Former Test umpire David Shepherd has died after a long battle with cancer, his former club Gloucestershire have confirmed.
Shepherd was a batsman for the county for 14 years but came to prominence as a leading umpire, standing in 92 Tests around the world. He was perhaps most famous for his one-legged jigs when the score reached 111, 222 or 333, known as a 'Nelson'.
He retired in 2005 but was struck by cancer soon after and has died aged 68.
Gloucestershire chairman John Light paid tribute to Shepherd.
"As an umpire he has always been a familiar and much-loved face, not only here but at cricket grounds around the world," Light told Sky Sports News.
"He was friendly, outgoing and straightforward. He believed cricket was a simple game and he took a straightforward approach to it in his cricket and his umpiring.
"He always put a smile on your face."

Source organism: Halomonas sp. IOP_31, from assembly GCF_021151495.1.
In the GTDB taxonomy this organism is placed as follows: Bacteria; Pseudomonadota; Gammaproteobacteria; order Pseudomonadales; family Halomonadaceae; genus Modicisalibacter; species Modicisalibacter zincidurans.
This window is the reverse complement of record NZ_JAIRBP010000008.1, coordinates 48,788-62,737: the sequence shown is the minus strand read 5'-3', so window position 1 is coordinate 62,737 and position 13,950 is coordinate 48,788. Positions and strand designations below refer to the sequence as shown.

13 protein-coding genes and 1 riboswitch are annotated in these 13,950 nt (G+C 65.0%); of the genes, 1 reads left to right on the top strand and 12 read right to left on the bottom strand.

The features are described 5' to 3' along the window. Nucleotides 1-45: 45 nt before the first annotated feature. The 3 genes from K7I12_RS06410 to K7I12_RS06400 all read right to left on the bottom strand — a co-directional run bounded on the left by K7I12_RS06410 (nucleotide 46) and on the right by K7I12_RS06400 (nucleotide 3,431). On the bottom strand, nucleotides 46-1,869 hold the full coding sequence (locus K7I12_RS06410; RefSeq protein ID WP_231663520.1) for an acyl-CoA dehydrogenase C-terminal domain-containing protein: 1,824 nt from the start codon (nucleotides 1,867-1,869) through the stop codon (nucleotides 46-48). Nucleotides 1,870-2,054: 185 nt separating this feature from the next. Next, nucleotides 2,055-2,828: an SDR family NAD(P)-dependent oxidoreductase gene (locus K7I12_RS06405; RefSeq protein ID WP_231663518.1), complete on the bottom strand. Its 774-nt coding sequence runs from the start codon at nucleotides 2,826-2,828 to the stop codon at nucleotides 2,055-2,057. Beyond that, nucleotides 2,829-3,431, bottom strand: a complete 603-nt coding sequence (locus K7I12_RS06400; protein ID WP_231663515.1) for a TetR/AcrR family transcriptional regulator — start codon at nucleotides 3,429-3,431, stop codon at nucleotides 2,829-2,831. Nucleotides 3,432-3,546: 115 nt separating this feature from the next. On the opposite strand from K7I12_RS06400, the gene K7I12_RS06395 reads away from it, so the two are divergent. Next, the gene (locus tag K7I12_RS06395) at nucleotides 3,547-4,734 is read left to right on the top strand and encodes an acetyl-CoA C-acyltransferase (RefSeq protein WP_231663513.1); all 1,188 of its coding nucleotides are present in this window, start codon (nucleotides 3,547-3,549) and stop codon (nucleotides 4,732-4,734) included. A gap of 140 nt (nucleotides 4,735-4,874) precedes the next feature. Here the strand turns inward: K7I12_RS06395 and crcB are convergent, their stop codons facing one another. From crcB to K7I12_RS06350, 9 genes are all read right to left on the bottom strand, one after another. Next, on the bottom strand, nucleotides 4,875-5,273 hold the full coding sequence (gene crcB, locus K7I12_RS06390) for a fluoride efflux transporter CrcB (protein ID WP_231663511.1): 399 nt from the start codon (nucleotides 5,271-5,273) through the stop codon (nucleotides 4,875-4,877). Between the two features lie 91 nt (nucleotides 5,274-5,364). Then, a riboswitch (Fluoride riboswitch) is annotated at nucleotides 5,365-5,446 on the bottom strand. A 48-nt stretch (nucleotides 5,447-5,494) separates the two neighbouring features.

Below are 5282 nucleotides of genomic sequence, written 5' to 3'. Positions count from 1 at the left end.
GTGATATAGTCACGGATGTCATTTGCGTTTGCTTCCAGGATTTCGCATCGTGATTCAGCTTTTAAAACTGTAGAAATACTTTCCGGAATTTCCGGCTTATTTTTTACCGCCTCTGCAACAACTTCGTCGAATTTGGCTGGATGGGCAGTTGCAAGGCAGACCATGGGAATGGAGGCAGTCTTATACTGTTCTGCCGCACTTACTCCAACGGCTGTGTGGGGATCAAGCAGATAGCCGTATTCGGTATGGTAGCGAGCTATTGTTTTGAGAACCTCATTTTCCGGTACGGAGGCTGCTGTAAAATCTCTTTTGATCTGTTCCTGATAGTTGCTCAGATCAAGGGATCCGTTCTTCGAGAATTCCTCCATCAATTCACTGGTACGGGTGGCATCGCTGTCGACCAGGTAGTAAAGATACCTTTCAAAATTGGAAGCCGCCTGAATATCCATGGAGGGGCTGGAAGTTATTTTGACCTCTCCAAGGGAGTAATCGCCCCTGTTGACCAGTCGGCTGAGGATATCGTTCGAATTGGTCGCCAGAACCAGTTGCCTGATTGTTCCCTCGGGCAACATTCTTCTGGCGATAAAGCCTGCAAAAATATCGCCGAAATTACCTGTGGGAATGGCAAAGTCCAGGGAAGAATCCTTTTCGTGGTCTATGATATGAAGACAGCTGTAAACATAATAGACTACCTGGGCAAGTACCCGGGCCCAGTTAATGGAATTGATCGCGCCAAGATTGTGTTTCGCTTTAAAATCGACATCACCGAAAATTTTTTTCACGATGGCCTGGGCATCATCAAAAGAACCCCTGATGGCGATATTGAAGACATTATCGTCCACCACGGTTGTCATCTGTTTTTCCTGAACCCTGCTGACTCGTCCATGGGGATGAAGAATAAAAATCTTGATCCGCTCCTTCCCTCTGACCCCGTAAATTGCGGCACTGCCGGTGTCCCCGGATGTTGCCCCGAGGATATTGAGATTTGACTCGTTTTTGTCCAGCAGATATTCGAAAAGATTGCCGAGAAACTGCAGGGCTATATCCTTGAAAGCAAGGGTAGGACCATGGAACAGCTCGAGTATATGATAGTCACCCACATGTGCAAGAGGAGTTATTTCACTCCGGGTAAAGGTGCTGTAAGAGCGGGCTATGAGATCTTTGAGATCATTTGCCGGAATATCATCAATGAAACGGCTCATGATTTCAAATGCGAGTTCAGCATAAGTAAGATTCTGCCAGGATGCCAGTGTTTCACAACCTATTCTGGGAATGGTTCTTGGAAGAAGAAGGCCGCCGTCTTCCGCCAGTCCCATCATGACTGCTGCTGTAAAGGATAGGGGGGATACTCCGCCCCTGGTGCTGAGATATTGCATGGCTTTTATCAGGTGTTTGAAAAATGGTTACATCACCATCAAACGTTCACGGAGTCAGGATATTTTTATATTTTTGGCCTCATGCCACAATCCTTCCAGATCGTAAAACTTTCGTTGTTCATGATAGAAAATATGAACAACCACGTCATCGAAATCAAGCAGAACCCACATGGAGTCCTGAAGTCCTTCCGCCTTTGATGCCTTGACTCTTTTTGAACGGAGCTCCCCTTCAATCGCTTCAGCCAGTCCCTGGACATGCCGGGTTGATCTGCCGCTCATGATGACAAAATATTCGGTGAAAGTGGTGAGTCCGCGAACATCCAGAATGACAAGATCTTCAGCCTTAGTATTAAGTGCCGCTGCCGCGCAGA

Light added: "He was tremendously superstitious. When the score was 111, 222 or 333, David would be hopping about on one leg and everybody in the dressing room had to do the same. We all do it in the committee room. When we do it, we say 'Shep would have us dancing'. We do it, and we'll go on doing it."
A tearful Dickie Bird, who regularly stood opposite Shepherd in Tests and one-day internationals, said: "I'm very sad and shocked it's happened.
"He was a fine umpire. We umpired together all over the world. He was a character, a great man, and a tremendous bloke.
"I've lost a friend. A great friend."